In August 1961, Webb’s site-selection team, which included administrators and construction engineers, began with a list of cities and exacting criteria. The new site must have a moderate climate, an established industrial complex with an adequate labor pool, robust commercial jet service, strong water and electric utility infrastructure, access to water transportation that could accommodate massive barges, and a culturally attractive community in the vicinity of an institution of higher education to help NASA attract and retain top talent.

As exacting as those criteria were, there was no shortage of candidate sites for what was destined to become a powerful economic engine for the selected city. The team started with a list of 22 cities and reduced that to 9, only to have 14 additional sites added. The team then toured 23 sites, many near significant military bases, before identifying its first choice—Tampa, Florida.

The U.S. Air Force was planning to close a major portion of MacDill Air Force Base, about eight miles south of Tampa on the Interbay Peninsula, leaving a site that nicely met all the criteria. But, before the team could make its recommendation, tensions with Cuba prompted the Air Force to reverse that decision.

And so, the team’s second preference became their first recommendation to Webb.  On September 14, 1961, 59 years ago this month, Webb informed President Kennedy that he and deputy administrator Hugh Dryden had chosen a site for the new Manned Spacecraft Center.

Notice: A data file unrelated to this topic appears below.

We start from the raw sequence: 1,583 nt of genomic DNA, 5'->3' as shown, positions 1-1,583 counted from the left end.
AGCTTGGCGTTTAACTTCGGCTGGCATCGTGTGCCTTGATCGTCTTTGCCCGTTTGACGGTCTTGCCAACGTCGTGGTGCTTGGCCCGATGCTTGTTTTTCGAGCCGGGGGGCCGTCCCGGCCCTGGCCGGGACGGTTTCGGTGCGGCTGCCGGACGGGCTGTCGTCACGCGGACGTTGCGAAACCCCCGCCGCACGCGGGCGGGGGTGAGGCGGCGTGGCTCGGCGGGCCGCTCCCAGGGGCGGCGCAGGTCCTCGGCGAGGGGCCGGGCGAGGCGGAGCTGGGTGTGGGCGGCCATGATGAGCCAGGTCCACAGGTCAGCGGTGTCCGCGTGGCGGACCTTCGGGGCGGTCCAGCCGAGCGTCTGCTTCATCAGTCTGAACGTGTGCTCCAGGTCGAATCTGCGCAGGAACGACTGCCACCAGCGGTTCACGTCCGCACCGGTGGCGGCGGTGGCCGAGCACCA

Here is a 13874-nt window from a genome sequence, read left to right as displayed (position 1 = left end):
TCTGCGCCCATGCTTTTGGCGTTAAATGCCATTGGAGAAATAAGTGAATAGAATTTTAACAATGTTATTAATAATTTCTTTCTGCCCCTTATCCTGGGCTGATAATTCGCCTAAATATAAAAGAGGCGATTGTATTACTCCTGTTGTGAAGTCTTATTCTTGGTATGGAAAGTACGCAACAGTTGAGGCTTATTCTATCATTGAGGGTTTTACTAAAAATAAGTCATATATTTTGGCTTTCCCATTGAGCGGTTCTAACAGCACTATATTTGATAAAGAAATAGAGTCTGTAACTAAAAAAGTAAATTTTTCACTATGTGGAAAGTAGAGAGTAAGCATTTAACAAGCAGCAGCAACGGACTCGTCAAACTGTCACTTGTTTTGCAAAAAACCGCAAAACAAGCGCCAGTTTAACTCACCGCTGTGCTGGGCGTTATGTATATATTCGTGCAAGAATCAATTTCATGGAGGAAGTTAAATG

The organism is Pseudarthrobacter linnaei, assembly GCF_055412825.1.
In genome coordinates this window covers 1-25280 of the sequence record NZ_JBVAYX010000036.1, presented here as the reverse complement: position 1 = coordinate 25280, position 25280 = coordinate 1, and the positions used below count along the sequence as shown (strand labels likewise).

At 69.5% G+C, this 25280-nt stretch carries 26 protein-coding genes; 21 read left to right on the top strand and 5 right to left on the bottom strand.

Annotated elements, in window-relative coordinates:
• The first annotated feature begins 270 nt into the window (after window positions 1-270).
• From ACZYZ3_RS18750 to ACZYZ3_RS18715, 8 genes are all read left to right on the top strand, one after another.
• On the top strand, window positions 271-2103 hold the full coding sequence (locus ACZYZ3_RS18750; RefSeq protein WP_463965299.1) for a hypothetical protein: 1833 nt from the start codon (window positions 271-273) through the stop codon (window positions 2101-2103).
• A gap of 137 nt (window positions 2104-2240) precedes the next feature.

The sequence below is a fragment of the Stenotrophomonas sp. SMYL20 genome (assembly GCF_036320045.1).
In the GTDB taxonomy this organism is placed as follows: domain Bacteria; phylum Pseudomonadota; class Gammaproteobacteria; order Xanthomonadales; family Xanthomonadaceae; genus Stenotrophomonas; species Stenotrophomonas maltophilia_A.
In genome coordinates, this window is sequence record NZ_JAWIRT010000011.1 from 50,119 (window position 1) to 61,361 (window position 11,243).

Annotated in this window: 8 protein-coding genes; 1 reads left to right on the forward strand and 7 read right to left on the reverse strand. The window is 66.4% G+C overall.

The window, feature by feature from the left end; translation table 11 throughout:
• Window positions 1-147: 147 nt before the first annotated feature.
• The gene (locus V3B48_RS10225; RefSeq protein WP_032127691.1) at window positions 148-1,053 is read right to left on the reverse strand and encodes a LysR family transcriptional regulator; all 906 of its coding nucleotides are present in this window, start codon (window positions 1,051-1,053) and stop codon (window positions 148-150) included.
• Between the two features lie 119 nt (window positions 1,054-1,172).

“Our decision is that this laboratory should be located in Houston, Texas, in close association with Rice University and the other educational institutions there and in that region,” Webb wrote. The decision was announced to the public on September 19, 1961.

Johnson Space Center. Credit: NASA

Johnson Space Center. Credit: NASA

Rice University conveyed as a gift the bulk of the site for the new Center—1,000 acres of cattle pasture southeast of Houston near Clear Lake off Galveston Bay, with an additional 20-acres of reserve land. The university had earlier received the land as a donation from the Humble Oil company. The federal government purchased an additional 600 acres to give the new center frontage to a local highway.

With the decision made, NASA began leasing temporary office space in the Houston area, eventually reaching nearly 300,000 square feet as construction began in 1962 on the new center. By the time construction was complete and the center opened in September 1963, NASA had already completed Project Mercury and turned its attention to Project Gemini and Apollo.

The new center quickly became a bustling hub, playing a critical role in the mission to land humans on the Moon. Astronaut Neil A. Armstrong recalled, in an oral history, “When I was working here at the Johnson Space Center, then the Manned Spacecraft Center, you could stand across the street and you could not tell when quitting time was, because people didn’t leave at quitting time in those days. People just worked, and they worked until whatever their job was done… So, four o’clock or four-thirty, whenever the bell rings, you didn’t see anybody leaving. Everybody was still working.”